Journal Article
Validation Study
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The Thessaly test for detection of meniscal tears: validation of a new physical examination technique for primary care medicine.

OBJECTIVE: To assess the validity of a new clinical test (Thessaly) as a means of detecting meniscal tears of the knee by comparing arthroscopic findings to a clinical examination finding.

DESIGN: Retrospective cohort study.

SETTING: All preoperative examinations were performed in the Department of Orthopedic Surgery, a secondary care center, Dwight David Eisenhower Army Medical Center, Fort Gordon, Georgia.

PARTICIPANTS: 116 consecutive patients undergoing knee arthroscopy for suspected meniscal pathology.

INTERVENTION: The Thessaly test was performed during the preoperative examination as previously described. The clinician supports the patient by holding their outstretched hands while the patient stands flatfooted. The patient then rotates their knee and body, internally and externally, three times, keeping the knee flexed at 20 degrees. Patients with suspected meniscal tears will experience joint-line discomfort.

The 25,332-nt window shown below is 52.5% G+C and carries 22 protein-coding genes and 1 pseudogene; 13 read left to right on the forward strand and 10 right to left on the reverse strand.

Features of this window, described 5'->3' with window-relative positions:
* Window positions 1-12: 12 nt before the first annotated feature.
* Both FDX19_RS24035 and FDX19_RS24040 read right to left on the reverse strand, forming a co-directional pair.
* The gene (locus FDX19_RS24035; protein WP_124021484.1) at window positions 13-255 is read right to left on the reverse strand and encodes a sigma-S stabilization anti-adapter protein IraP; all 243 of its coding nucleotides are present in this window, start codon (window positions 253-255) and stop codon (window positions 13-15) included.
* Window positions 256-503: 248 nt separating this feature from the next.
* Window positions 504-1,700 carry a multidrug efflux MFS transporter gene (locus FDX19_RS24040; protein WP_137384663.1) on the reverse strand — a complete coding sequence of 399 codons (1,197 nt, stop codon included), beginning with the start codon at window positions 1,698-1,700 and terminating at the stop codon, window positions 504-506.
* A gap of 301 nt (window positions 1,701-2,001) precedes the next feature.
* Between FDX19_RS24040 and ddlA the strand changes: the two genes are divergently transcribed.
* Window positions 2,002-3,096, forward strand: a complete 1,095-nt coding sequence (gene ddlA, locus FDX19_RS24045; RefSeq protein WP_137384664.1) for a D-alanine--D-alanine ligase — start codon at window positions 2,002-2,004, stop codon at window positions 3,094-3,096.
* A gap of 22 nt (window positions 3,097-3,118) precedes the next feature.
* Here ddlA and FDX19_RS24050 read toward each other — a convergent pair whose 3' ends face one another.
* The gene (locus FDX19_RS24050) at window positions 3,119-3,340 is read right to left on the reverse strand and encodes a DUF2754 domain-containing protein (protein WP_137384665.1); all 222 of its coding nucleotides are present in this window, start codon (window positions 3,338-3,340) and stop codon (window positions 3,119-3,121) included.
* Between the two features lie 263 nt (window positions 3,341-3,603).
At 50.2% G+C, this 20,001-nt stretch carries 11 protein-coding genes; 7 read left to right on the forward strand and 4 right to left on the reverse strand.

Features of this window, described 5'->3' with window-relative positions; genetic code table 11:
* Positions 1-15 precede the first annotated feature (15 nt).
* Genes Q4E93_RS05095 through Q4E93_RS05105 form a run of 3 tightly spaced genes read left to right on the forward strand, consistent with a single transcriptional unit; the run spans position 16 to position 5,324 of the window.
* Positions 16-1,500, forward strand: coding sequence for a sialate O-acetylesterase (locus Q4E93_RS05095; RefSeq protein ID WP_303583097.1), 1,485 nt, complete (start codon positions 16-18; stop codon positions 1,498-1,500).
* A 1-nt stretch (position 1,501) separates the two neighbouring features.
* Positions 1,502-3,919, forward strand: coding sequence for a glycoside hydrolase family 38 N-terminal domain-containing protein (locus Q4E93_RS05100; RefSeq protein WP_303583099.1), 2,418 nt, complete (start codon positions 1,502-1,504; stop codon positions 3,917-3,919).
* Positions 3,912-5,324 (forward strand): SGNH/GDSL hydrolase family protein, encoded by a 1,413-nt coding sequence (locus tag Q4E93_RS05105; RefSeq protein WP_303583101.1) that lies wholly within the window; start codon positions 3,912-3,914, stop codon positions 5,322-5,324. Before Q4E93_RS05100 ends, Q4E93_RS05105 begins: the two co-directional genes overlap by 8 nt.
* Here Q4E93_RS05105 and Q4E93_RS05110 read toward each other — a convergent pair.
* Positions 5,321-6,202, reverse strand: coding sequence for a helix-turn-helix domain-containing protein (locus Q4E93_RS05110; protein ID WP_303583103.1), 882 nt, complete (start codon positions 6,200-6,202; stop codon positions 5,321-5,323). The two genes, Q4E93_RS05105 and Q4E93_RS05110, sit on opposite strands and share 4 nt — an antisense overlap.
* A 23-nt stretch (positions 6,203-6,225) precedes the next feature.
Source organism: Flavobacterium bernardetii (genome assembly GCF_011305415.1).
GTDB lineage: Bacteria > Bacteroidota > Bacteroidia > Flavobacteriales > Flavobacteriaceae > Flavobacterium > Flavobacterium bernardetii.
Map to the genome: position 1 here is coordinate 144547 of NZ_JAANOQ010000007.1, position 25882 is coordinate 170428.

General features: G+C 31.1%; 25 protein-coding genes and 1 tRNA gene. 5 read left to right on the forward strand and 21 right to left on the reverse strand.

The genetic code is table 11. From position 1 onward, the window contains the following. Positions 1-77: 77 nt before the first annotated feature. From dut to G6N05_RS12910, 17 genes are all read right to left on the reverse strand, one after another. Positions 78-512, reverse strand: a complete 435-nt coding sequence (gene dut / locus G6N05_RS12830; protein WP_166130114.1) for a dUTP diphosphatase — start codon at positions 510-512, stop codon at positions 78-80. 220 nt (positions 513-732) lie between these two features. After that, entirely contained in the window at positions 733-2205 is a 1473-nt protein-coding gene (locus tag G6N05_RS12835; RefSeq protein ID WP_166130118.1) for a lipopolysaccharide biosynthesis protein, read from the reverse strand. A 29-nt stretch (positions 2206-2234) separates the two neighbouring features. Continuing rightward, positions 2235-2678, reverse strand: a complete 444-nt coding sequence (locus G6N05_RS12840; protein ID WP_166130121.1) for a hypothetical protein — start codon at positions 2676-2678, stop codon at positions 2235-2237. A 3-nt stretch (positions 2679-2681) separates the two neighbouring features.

MAIN OUTCOME MEASURES: The Thessaly test performed at 20 degrees of flexion and arthroscopic surgical diagnosis.

RESULTS: Of the 66 patients with a positive Thessaly test, 65 had an arthroscopically verified meniscal tear. The Thessaly test revealed a sensitivity of 90.3%, specificity of 97.7%, positive predictive value of 98.5%, negative predictive value of 86.0%, likelihood ratio for a positive test of 39.3, likelihood ratio for a negative test of 0.09, and diagnostic accuracy of 88.8%. The resulting kappa coefficient revealed a statistically significant level of agreement (P < 0.001) for the surgical diagnosis and the Thessaly test.

CONCLUSIONS: The Thessaly test is a valid and reproducible physical examination technique for predicting meniscal tears. The Thessaly test shows promise as an easily performed maneuver that may have better diagnostic accuracy than traditional tests. However, this study was performed at a referral center; therefore, the diagnostic relevance cannot be appropriately applied to a more generalized population.

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